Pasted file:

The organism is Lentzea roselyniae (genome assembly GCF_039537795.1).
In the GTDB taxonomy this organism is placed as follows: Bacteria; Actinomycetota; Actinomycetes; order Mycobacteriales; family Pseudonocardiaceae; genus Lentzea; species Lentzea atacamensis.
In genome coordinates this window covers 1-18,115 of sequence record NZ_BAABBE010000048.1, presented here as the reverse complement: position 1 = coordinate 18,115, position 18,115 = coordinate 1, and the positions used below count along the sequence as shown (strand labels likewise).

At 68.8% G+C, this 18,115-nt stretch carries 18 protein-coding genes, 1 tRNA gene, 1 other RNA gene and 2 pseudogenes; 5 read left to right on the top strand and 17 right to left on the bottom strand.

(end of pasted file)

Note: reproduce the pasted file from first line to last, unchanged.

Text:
The organism is Lentzea roselyniae (genome assembly GCF_039537795.1).
In the GTDB taxonomy this organism is placed as follows: Bacteria; Actinomycetota; Actinomycetes; order Mycobacteriales; family Pseudonocardiaceae; genus Lentzea; species Lentzea atacamensis.
In genome coordinates this window covers 1-18,115 of sequence record NZ_BAABBE010000048.1, presented here as the reverse complement: position 1 = coordinate 18,115, position 18,115 = coordinate 1, and the positions used below count along the sequence as shown (strand labels likewise).

At 68.8% G+C, this 18,115-nt stretch carries 18 protein-coding genes, 1 tRNA gene, 1 other RNA gene and 2 pseudogenes; 5 read left to right on the top strand and 17 right to left on the bottom strand.